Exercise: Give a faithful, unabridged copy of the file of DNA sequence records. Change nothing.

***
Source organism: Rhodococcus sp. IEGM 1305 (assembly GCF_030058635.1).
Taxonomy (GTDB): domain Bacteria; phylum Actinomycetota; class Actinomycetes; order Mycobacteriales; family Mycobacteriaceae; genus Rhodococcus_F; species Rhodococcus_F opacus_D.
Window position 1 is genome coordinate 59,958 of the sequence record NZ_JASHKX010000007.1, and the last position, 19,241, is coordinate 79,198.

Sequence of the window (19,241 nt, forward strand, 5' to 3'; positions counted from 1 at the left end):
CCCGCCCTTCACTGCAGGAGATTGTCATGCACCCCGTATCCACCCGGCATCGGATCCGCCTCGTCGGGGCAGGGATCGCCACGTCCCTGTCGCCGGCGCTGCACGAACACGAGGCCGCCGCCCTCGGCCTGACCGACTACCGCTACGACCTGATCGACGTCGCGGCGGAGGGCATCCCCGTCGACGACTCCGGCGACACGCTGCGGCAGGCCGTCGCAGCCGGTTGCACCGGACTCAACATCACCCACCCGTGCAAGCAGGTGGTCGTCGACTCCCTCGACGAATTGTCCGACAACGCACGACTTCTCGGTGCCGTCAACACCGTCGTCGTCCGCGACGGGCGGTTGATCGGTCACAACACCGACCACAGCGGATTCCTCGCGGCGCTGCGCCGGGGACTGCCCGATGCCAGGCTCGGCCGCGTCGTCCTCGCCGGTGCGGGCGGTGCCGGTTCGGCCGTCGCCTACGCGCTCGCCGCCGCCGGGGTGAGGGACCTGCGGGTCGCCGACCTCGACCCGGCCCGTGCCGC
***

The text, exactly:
Source organism: Rhodococcus sp. IEGM 1305 (assembly GCF_030058635.1).
Taxonomy (GTDB): domain Bacteria; phylum Actinomycetota; class Actinomycetes; order Mycobacteriales; family Mycobacteriaceae; genus Rhodococcus_F; species Rhodococcus_F opacus_D.
Window position 1 is genome coordinate 59,958 of the sequence record NZ_JASHKX010000007.1, and the last position, 19,241, is coordinate 79,198.

Sequence of the window (19,241 nt, forward strand, 5' to 3'; positions counted from 1 at the left end):
CCCGCCCTTCACTGCAGGAGATTGTCATGCACCCCGTATCCACCCGGCATCGGATCCGCCTCGTCGGGGCAGGGATCGCCACGTCCCTGTCGCCGGCGCTGCACGAACACGAGGCCGCCGCCCTCGGCCTGACCGACTACCGCTACGACCTGATCGACGTCGCGGCGGAGGGCATCCCCGTCGACGACTCCGGCGACACGCTGCGGCAGGCCGTCGCAGCCGGTTGCACCGGACTCAACATCACCCACCCGTGCAAGCAGGTGGTCGTCGACTCCCTCGACGAATTGTCCGACAACGCACGACTTCTCGGTGCCGTCAACACCGTCGTCGTCCGCGACGGGCGGTTGATCGGTCACAACACCGACCACAGCGGATTCCTCGCGGCGCTGCGCCGGGGACTGCCCGATGCCAGGCTCGGCCGCGTCGTCCTCGCCGGTGCGGGCGGTGCCGGTTCGGCCGTCGCCTACGCGCTCGCCGCCGCCGGGGTGAGGGACCTGCGGGTCGCCGACCTCGACCCGGCCCGTGCCGC